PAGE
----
It is easy to feel paralyzed by the scope of the problems. And yet, as Christiana Figueres, one of the authors of the Paris climate change accords wrote in a new book, The Future We Choose, “We think that optimism is a decision. It’s a choice that we make….It’s basically an open attitude that is not a guarantee of success, but that actually opens the possibility towards success. We also understand that the opposite, fatalism, is a guarantee of failure.” Rather than feel depressed by the scale of the problem, you can start somewhere, and a great place to begin is to improve the maturity of your supply chain.
Reducing waste and inefficiency are a critical foundation upon which to build a mature and sustainable supply chain. Maturing your supply chain will pay off financially. The same McKinsey research cited above showed that companies that aggressively digitized their supply chains increased earnings (before interest and taxes) by 3.2%, the largest percentage of any business function, and their overall revenue by 2.3%.
Stepping toward a more mature and sustainable supply chain
One of the hallmarks of an immature supply chain is keeping data in Excel sheets across a string of disconnected silos, which inevitably causes latency. When decisions must be cascaded across silos, responding quickly is nearly impossible. A fundamental goal of any supply chain is to balance supply and demand, but when functions are siloed, functional excellence in one area may be negated by another. Capacity planning is blind to its impact on inventory.
This blindness and the latency involved in seeing means leadership lacks the visibility to make the best decision across the entire supply chain. The visibility and agility in our unique concurrent planning approach at Kinaxis makes these impacts more transparent. As you mature, you can improve your forecasts by better matching demand and supply through a single view across the entire supply chain. When these impacts are tied to inventory, businesses can reduce waste.
Moving toward the sustainable supply chain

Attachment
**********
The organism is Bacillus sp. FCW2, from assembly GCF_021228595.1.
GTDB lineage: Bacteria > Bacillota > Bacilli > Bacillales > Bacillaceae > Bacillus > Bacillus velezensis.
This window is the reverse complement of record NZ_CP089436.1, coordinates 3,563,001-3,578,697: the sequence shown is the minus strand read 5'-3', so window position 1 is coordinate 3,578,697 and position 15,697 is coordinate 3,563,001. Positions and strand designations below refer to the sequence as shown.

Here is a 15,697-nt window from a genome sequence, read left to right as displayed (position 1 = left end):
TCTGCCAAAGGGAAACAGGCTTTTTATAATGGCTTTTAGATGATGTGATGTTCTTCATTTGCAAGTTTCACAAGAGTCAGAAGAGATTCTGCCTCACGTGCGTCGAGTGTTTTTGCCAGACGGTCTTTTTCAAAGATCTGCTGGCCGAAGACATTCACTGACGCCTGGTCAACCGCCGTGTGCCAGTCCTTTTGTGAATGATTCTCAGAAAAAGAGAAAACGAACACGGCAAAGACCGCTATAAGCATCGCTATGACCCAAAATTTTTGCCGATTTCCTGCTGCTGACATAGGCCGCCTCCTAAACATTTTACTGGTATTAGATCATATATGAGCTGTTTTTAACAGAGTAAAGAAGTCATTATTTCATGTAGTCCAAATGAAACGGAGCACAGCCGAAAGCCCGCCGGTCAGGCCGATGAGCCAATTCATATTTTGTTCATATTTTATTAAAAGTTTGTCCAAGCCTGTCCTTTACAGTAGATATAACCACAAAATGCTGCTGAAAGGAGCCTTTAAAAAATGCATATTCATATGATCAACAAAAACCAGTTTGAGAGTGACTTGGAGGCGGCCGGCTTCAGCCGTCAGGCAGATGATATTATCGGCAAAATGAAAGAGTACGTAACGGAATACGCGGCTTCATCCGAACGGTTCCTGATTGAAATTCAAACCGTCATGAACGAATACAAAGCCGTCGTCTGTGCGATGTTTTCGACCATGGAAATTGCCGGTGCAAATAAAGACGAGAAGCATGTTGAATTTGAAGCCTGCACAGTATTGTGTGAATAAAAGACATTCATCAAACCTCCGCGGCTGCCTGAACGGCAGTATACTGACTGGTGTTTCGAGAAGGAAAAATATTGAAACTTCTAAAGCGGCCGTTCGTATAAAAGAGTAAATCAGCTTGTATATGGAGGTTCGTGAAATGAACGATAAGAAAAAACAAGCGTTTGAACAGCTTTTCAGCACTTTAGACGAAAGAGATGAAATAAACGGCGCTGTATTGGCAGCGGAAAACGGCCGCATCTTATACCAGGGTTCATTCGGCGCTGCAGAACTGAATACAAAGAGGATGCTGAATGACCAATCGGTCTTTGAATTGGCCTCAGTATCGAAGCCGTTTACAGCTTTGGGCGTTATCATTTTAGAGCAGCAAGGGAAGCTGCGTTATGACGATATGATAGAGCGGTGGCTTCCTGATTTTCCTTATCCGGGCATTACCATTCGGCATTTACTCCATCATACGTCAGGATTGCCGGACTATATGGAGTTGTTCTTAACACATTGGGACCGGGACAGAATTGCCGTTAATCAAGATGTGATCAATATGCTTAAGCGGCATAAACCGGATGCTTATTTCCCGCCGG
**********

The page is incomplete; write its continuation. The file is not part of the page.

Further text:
As noted above, another challenge companies face is linking the visionary promise of laudable commitments to day-to-day objectives. For any initiative to stick it must be integrated into the fabric of the company’s bottom line. A core capability to help weigh complex decisions is the ability to generate scenarios quickly that show the impact of any decision in a link of the network to the entire supply chain itself, with the most relevant KPIs as a scorecard. With this kind of functionality smarter decisions can be made to assess the impacts on margin, revenue AND sustainability. This level of visibility is critical for any mature supply chain, let alone a sustainable one.
Concurrent planning means a supply chain has the visibility necessary to operate primarily in proactive mode but the agility to react quickly when necessary. Because even the best demand forecasts are made at a point in time, and things on the ground change rapidly. Consider extreme weather events like hurricanes and heat waves, which in an age of climate change research suggests are growing more intense and/or frequent.
As ARC Advisory analyst Steve Banker shares in this Forbes blog post, Procter & Gamble’s supply chain is so resilient that as Hurricane Irma approached in 2017 they reviewed capacity-at-risk in the path of the storm and repositioned their inventory to have the most-needed consumer goods ready for residents of Puerto Rico as soon the storm passed. This kind of agility meant that unlike competitors, they did not have to warn Wall Street of revenue hits from the storm. A more mature supply chain, connected, and agile, is also a more sustainable one.